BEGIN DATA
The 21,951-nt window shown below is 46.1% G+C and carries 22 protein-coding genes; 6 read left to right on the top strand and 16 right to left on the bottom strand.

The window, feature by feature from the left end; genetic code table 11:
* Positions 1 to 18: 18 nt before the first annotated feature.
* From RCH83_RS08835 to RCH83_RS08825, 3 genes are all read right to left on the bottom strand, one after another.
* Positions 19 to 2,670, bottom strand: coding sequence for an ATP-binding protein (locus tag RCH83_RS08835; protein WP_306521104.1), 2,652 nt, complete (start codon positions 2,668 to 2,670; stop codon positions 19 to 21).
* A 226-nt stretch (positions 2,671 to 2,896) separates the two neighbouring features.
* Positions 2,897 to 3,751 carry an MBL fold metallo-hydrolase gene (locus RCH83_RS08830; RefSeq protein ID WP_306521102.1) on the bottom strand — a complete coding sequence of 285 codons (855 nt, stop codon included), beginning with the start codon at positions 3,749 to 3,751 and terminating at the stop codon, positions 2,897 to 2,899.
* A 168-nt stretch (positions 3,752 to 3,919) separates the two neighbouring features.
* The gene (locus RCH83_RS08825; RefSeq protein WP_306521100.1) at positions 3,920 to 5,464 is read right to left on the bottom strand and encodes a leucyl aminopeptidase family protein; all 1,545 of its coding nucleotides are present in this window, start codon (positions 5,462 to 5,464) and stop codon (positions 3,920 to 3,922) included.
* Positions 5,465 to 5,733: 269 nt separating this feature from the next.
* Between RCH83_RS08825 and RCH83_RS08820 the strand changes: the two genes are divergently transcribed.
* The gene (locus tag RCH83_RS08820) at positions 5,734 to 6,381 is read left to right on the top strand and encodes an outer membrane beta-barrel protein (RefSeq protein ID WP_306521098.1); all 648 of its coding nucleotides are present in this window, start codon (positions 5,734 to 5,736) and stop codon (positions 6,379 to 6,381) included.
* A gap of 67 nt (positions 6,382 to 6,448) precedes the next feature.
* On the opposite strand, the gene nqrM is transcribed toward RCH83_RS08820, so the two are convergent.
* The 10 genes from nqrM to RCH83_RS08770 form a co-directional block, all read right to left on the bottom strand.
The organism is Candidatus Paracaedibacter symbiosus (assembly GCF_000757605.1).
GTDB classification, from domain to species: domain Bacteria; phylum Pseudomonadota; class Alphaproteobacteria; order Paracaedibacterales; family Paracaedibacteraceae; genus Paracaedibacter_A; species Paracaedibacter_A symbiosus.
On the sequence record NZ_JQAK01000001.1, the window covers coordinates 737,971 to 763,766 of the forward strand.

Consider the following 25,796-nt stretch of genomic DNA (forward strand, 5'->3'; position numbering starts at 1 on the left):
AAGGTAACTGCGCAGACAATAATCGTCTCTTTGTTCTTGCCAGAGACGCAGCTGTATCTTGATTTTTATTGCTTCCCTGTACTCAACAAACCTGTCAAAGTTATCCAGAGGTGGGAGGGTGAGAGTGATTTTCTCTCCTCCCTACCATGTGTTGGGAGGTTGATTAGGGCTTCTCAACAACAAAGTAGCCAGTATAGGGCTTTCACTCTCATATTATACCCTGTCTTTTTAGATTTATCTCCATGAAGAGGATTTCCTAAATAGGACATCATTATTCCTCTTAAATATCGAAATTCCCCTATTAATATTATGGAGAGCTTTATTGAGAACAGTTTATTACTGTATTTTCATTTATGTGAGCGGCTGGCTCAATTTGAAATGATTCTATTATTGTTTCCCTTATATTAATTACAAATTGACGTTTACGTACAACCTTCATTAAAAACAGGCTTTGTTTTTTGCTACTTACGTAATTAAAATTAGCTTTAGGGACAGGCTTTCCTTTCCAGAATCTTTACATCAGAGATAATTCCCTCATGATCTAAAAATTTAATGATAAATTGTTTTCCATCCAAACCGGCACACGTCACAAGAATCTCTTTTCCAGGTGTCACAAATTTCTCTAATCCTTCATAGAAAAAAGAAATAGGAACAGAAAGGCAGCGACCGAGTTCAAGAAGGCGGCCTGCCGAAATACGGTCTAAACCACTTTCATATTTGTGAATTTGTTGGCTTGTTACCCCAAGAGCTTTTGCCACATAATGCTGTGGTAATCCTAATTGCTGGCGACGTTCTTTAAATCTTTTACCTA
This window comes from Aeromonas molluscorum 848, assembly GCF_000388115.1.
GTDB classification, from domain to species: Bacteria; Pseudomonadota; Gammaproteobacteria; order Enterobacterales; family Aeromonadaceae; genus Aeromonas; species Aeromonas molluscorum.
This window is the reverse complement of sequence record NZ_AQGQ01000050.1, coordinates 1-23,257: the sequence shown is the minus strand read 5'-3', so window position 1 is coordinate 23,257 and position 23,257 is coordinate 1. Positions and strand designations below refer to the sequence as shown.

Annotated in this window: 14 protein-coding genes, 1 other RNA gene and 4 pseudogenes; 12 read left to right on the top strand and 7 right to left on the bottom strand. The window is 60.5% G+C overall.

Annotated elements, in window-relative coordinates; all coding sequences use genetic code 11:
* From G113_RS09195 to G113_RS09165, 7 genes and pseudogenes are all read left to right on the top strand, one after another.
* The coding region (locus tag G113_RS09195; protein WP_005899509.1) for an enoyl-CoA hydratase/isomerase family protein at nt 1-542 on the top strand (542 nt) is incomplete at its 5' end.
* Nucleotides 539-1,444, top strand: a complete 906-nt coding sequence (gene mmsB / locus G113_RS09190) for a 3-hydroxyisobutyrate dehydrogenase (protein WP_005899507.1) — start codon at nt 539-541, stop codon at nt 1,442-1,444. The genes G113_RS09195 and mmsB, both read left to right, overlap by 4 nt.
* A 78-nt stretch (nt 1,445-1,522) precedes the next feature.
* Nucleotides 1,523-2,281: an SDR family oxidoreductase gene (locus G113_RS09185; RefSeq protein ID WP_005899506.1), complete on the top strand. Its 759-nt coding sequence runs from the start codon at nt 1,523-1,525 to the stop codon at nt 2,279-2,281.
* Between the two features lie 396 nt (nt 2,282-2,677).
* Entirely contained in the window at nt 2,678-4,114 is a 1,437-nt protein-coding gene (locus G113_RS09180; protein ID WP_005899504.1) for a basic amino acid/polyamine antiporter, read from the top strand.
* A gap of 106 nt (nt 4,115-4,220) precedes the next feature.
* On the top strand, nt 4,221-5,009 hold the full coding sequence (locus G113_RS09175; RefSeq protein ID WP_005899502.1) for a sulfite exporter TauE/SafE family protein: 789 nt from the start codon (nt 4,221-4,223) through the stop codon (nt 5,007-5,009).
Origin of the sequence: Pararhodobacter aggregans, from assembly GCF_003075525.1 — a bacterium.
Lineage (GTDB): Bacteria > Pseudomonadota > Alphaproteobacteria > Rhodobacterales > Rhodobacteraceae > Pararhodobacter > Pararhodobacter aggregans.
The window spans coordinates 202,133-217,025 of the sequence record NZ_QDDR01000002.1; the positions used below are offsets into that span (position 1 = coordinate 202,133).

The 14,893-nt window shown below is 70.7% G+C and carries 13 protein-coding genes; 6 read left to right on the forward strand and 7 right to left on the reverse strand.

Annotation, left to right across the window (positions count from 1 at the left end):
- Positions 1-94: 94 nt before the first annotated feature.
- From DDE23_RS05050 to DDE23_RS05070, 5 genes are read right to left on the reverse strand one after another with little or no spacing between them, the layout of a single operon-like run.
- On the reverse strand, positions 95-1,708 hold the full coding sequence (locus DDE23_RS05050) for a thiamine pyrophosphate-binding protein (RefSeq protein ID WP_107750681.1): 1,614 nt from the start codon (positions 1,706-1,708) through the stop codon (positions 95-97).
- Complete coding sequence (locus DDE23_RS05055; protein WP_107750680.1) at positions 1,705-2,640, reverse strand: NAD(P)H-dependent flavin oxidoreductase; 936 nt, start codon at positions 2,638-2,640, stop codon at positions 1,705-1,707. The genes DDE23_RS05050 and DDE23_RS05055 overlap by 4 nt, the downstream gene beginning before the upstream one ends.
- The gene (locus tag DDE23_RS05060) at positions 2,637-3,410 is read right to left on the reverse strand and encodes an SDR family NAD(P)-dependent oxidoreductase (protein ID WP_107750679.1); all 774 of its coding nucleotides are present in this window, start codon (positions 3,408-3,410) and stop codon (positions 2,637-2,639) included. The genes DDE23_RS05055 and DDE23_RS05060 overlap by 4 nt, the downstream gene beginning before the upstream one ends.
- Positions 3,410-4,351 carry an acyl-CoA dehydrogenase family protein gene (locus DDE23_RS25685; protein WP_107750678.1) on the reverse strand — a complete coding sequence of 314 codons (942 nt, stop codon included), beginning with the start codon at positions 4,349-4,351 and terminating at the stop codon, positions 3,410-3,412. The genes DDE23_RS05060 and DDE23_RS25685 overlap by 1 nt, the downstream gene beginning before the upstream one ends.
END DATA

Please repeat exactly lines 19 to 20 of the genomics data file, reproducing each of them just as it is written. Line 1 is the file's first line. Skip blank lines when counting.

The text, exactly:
Consider the following 25,796-nt stretch of genomic DNA (forward strand, 5'->3'; position numbering starts at 1 on the left):
AAGGTAACTGCGCAGACAATAATCGTCTCTTTGTTCTTGCCAGAGACGCAGCTGTATCTTGATTTTTATTGCTTCCCTGTACTCAACAAACCTGTCAAAGTTATCCAGAGGTGGGAGGGTGAGAGTGATTTTCTCTCCTCCCTACCATGTGTTGGGAGGTTGATTAGGGCTTCTCAACAACAAAGTAGCCAGTATAGGGCTTTCACTCTCATATTATACCCTGTCTTTTTAGATTTATCTCCATGAAGAGGATTTCCTAAATAGGACATCATTATTCCTCTTAAATATCGAAATTCCCCTATTAATATTATGGAGAGCTTTATTGAGAACAGTTTATTACTGTATTTTCATTTATGTGAGCGGCTGGCTCAATTTGAAATGATTCTATTATTGTTTCCCTTATATTAATTACAAATTGACGTTTACGTACAACCTTCATTAAAAACAGGCTTTGTTTTTTGCTACTTACGTAATTAAAATTAGCTTTAGGGACAGGCTTTCCTTTCCAGAATCTTTACATCAGAGATAATTCCCTCATGATCTAAAAATTTAATGATAAATTGTTTTCCATCCAAACCGGCACACGTCACAAGAATCTCTTTTCCAGGTGTCACAAATTTCTCTAATCCTTCATAGAAAAAAGAAATAGGAACAGAAAGGCAGCGACCGAGTTCAAGAAGGCGGCCTGCCGAAATACGGTCTAAACCACTTTCATATTTGTGAATTTGTTGGCTTGTTACCCCAAGAGCTTTTGCCACATAATGCTGTGGTAATCCTAATTGCTGGCGACGTTCTTTAAATCTTTTACCTA